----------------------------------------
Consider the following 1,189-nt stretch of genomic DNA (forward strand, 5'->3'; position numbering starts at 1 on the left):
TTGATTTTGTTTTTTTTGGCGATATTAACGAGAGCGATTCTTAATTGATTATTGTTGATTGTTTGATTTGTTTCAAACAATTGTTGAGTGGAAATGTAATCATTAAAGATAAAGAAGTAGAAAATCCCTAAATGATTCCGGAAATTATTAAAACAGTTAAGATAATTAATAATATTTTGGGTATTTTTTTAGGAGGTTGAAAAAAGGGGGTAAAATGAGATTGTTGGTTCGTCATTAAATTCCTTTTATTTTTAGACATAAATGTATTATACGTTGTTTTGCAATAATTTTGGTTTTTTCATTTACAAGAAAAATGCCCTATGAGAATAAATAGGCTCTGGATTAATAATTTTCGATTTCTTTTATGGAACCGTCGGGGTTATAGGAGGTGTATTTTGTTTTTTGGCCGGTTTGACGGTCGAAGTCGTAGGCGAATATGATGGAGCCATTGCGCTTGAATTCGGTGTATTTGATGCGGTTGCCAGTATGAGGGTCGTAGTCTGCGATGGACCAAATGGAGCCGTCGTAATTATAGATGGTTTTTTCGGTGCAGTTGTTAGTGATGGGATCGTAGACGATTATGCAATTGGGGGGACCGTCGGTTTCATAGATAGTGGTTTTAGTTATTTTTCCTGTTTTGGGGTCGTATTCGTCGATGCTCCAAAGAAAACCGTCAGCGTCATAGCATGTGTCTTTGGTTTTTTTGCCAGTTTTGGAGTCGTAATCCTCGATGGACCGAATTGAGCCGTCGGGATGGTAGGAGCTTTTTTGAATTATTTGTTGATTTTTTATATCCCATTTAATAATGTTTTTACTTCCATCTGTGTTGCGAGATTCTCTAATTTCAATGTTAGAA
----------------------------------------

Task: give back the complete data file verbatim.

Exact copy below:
Consider the following 1,189-nt stretch of genomic DNA (forward strand, 5'->3'; position numbering starts at 1 on the left):
TTGATTTTGTTTTTTTTGGCGATATTAACGAGAGCGATTCTTAATTGATTATTGTTGATTGTTTGATTTGTTTCAAACAATTGTTGAGTGGAAATGTAATCATTAAAGATAAAGAAGTAGAAAATCCCTAAATGATTCCGGAAATTATTAAAACAGTTAAGATAATTAATAATATTTTGGGTATTTTTTTAGGAGGTTGAAAAAAGGGGGTAAAATGAGATTGTTGGTTCGTCATTAAATTCCTTTTATTTTTAGACATAAATGTATTATACGTTGTTTTGCAATAATTTTGGTTTTTTCATTTACAAGAAAAATGCCCTATGAGAATAAATAGGCTCTGGATTAATAATTTTCGATTTCTTTTATGGAACCGTCGGGGTTATAGGAGGTGTATTTTGTTTTTTGGCCGGTTTGACGGTCGAAGTCGTAGGCGAATATGATGGAGCCATTGCGCTTGAATTCGGTGTATTTGATGCGGTTGCCAGTATGAGGGTCGTAGTCTGCGATGGACCAAATGGAGCCGTCGTAATTATAGATGGTTTTTTCGGTGCAGTTGTTAGTGATGGGATCGTAGACGATTATGCAATTGGGGGGACCGTCGGTTTCATAGATAGTGGTTTTAGTTATTTTTCCTGTTTTGGGGTCGTATTCGTCGATGCTCCAAAGAAAACCGTCAGCGTCATAGCATGTGTCTTTGGTTTTTTTGCCAGTTTTGGAGTCGTAATCCTCGATGGACCGAATTGAGCCGTCGGGATGGTAGGAGCTTTTTTGAATTATTTGTTGATTTTTTATATCCCATTTAATAATGTTTTTACTTCCATCTGTGTTGCGAGATTCTCTAATTTCAATGTTAGAA